Standard: 3.4/5 (Sylveon-GX also faces the same problem as Shaymin, and it is also a deck engine. And considering how popular is Sylveon in Fairy decks, I can assure that Shaymin will be as widespread as Sylveon, if not for the release in a very hard to obtain expansion.)
Expanded: 2.8/5 (As a Grass deck starter, it faces competition from the likes of Virizion-EX (BW Plasma Blast) and it also faces competition from Terrakion (BW Noble Victories), but Shaymin is less a liability than either of them. Sadly Fire decks rules in Expanded.)
Limited: 3.5/5 (A nice starter overall.)
Next in SM Shining Legends:
Let Loose from the gates of hell.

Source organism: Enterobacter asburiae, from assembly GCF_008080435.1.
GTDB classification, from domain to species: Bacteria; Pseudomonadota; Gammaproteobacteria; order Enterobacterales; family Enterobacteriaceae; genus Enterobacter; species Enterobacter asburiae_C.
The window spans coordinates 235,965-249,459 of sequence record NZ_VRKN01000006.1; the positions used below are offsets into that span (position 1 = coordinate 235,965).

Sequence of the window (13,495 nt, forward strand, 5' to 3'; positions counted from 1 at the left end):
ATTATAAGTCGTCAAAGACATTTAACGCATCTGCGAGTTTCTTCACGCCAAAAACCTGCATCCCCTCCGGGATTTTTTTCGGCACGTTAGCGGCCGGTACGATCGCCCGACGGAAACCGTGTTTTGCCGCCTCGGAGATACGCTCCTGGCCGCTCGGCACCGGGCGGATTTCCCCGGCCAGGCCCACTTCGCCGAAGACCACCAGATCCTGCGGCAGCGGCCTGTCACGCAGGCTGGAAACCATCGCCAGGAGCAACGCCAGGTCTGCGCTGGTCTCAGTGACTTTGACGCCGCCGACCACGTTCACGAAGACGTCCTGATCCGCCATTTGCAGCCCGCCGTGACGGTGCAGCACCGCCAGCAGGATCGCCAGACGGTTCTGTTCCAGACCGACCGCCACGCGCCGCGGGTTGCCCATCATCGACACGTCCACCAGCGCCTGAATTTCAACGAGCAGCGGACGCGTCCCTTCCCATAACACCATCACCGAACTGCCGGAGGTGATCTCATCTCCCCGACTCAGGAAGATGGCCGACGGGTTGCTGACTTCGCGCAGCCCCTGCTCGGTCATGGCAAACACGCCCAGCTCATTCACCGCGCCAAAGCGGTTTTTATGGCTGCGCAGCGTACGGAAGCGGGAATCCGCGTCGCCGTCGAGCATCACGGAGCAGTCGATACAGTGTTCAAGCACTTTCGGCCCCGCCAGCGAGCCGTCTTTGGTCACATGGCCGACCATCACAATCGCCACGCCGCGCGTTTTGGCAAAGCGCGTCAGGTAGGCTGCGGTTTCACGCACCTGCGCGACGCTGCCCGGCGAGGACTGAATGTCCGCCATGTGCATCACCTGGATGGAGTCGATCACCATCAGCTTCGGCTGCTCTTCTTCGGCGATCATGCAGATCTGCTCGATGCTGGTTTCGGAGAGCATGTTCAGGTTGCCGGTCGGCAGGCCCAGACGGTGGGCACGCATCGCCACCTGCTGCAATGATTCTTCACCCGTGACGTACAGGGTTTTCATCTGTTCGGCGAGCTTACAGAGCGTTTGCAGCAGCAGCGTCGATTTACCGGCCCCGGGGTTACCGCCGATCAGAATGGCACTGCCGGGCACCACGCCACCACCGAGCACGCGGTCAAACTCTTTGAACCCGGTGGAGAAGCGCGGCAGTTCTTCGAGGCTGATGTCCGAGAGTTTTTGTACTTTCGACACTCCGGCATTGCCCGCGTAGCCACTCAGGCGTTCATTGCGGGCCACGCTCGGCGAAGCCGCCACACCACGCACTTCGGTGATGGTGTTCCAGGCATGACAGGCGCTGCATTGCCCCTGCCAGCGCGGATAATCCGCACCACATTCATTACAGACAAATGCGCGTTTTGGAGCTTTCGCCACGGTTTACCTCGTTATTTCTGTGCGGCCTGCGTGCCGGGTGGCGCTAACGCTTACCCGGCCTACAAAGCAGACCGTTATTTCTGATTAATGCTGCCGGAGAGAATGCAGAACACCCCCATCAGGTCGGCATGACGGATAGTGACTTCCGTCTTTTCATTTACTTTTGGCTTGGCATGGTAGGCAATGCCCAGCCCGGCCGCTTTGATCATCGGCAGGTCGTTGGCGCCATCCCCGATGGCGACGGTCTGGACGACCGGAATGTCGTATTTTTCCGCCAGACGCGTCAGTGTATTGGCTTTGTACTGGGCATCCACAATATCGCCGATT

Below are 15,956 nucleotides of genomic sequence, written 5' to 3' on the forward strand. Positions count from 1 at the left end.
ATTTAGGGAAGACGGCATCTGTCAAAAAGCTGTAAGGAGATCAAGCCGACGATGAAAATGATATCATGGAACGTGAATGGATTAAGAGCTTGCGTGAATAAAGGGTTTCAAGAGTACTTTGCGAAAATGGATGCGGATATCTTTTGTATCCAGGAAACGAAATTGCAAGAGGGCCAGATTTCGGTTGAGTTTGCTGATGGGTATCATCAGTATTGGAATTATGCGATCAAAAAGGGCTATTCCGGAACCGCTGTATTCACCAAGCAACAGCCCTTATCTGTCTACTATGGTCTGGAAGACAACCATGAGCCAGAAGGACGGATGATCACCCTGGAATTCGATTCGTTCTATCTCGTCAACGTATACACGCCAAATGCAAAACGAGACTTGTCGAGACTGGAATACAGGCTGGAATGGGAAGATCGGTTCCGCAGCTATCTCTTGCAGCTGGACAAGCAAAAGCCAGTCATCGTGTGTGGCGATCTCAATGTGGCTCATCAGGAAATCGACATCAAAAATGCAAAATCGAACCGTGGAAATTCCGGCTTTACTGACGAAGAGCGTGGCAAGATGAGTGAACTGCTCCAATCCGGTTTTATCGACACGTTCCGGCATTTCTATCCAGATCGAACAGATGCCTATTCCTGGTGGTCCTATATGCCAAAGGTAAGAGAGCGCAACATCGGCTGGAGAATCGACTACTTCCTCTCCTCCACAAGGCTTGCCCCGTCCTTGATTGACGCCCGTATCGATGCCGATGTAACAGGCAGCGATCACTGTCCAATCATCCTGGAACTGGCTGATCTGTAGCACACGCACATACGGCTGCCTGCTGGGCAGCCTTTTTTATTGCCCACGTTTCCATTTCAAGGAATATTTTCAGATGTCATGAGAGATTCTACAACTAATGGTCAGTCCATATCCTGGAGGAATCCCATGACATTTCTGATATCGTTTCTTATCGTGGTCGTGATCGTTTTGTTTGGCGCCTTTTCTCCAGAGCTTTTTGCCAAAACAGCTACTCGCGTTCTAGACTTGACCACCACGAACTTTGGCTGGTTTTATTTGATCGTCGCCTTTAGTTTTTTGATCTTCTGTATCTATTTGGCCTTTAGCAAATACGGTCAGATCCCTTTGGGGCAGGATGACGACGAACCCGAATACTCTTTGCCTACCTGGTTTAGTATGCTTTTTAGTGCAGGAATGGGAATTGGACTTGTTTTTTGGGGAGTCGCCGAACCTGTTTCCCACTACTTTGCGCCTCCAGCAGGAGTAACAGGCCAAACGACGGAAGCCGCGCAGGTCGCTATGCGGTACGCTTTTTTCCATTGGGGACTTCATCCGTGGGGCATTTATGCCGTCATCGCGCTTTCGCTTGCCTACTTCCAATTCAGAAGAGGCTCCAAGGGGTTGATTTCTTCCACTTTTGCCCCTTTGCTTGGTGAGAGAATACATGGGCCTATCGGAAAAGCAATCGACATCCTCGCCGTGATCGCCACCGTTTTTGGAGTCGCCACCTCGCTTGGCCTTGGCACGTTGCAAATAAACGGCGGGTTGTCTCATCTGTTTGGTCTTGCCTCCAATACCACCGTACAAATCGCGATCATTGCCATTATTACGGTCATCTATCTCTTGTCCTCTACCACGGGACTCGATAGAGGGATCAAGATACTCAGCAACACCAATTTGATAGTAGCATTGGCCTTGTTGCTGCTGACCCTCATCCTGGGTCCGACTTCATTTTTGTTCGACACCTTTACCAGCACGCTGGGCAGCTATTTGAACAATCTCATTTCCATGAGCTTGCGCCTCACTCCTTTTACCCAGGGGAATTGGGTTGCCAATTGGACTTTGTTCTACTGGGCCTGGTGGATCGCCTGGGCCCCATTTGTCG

We begin the week with Shaymin (Shining Legends 7/73). Why? With it no longer being quite so easy to find a single source of quality English scans a week or two before the official release, we’d have had to trust translations. They are better than they used to be, but mistakes still happen. Waiting gives us time to at least see the official, English cards and maybe even test them ourselves, plus we can get some of the early, official rulings. As a reminder, cards from SM: Crimson Invasion won’t be legal for competitive play until November 17, 2017. Back to Shaymin, it is a Basic, Grass-Type Pokémon with 70 HP, Fire Weakness, no Resistance, Retreat Cost [C], and two attacks. For [G], “Flippity Flap” shuffles your hand into your deck then has you draw six cards while [GC] pays for “Rally Back” to do 30 damage, plus another 90 if one of your Pokémon was KO’d by damage from an opponent’s attack during the previous turn.